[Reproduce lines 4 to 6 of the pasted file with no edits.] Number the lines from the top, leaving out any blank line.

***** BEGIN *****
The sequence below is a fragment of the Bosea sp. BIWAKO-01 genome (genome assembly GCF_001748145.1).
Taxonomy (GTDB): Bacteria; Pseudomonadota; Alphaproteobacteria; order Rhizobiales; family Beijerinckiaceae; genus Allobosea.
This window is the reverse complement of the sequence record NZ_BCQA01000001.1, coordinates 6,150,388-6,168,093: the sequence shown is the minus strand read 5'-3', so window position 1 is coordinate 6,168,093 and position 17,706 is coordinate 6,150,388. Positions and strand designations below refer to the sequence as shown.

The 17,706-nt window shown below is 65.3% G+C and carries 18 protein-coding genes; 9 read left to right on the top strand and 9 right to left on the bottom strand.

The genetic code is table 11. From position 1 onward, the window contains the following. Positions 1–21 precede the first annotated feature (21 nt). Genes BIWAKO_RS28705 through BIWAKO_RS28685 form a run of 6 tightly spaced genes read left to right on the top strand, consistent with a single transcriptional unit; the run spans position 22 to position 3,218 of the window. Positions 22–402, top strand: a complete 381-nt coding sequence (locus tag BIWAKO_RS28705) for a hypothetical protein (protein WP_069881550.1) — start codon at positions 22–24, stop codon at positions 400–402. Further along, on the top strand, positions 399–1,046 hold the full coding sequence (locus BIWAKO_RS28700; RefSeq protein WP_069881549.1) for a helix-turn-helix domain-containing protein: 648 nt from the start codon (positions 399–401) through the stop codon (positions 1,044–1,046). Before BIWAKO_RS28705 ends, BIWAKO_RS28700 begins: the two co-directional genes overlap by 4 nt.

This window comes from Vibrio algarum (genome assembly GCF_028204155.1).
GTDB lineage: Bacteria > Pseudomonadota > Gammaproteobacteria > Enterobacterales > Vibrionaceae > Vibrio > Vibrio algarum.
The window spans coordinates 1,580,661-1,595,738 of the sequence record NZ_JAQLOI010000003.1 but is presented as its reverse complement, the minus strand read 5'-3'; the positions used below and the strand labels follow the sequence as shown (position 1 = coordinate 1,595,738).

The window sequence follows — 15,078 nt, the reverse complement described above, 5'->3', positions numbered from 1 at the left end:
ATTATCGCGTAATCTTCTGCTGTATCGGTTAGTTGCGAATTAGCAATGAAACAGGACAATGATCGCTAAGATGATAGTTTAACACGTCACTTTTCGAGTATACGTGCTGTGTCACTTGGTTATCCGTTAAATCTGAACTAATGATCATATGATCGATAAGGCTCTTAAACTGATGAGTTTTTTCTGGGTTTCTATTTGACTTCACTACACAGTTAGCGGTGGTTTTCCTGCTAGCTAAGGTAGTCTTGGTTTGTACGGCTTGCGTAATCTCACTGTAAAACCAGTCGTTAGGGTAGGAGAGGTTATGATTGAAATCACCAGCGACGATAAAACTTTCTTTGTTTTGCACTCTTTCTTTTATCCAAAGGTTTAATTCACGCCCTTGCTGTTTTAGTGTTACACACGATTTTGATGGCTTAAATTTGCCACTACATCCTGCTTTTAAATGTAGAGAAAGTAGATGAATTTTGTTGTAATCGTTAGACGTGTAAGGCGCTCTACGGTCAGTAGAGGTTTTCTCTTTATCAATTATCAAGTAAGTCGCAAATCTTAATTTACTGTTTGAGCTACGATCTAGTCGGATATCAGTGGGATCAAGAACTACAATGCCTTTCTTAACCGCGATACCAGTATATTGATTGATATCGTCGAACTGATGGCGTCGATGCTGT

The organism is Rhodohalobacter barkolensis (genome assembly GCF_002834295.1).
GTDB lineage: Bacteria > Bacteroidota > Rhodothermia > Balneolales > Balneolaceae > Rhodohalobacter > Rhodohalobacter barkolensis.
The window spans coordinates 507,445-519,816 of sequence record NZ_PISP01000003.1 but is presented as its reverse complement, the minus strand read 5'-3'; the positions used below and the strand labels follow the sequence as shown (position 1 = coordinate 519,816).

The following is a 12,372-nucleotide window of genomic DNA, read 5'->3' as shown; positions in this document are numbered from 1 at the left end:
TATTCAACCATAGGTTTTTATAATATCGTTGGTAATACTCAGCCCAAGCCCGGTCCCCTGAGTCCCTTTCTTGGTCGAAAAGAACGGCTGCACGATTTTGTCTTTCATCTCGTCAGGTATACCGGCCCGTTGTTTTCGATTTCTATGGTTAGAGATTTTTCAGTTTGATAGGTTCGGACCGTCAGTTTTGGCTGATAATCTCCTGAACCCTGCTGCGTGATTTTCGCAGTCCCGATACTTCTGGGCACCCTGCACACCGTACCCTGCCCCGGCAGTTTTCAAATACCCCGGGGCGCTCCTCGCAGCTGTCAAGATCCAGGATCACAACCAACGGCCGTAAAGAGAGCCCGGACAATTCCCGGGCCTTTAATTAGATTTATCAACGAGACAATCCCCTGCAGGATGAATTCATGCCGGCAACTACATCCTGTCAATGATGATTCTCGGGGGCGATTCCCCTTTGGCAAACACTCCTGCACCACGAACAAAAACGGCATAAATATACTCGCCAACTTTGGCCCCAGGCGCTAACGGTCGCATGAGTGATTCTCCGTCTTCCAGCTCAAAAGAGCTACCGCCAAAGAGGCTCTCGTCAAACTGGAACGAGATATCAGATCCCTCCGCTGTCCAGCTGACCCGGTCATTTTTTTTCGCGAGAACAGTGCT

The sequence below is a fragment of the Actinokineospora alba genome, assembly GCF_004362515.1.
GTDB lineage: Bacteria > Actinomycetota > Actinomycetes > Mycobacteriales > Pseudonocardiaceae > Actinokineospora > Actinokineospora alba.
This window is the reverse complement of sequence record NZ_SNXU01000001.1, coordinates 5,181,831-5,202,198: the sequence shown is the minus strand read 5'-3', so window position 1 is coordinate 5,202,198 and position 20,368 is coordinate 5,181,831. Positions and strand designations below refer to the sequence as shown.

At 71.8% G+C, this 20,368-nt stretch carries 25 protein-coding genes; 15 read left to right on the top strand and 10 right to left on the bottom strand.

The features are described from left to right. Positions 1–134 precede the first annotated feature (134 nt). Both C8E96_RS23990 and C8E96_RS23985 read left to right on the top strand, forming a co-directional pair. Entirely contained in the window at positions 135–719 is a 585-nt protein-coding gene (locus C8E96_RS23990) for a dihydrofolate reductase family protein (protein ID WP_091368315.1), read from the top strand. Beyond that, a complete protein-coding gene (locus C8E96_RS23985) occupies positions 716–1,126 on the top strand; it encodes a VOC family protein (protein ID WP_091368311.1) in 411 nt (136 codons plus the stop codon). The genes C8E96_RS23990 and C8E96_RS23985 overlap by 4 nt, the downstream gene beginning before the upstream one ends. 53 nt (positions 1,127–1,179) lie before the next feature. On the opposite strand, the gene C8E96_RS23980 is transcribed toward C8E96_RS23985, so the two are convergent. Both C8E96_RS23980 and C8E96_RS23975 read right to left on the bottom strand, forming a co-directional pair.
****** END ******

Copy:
The 17,706-nt window shown below is 65.3% G+C and carries 18 protein-coding genes; 9 read left to right on the top strand and 9 right to left on the bottom strand.

The genetic code is table 11. From position 1 onward, the window contains the following. Positions 1–21 precede the first annotated feature (21 nt). Genes BIWAKO_RS28705 through BIWAKO_RS28685 form a run of 6 tightly spaced genes read left to right on the top strand, consistent with a single transcriptional unit; the run spans position 22 to position 3,218 of the window. Positions 22–402, top strand: a complete 381-nt coding sequence (locus tag BIWAKO_RS28705) for a hypothetical protein (protein WP_069881550.1) — start codon at positions 22–24, stop codon at positions 400–402. Further along, on the top strand, positions 399–1,046 hold the full coding sequence (locus BIWAKO_RS28700; RefSeq protein WP_069881549.1) for a helix-turn-helix domain-containing protein: 648 nt from the start codon (positions 399–401) through the stop codon (positions 1,044–1,046). Before BIWAKO_RS28705 ends, BIWAKO_RS28700 begins: the two co-directional genes overlap by 4 nt.

This window comes from Vibrio algarum (genome assembly GCF_028204155.1).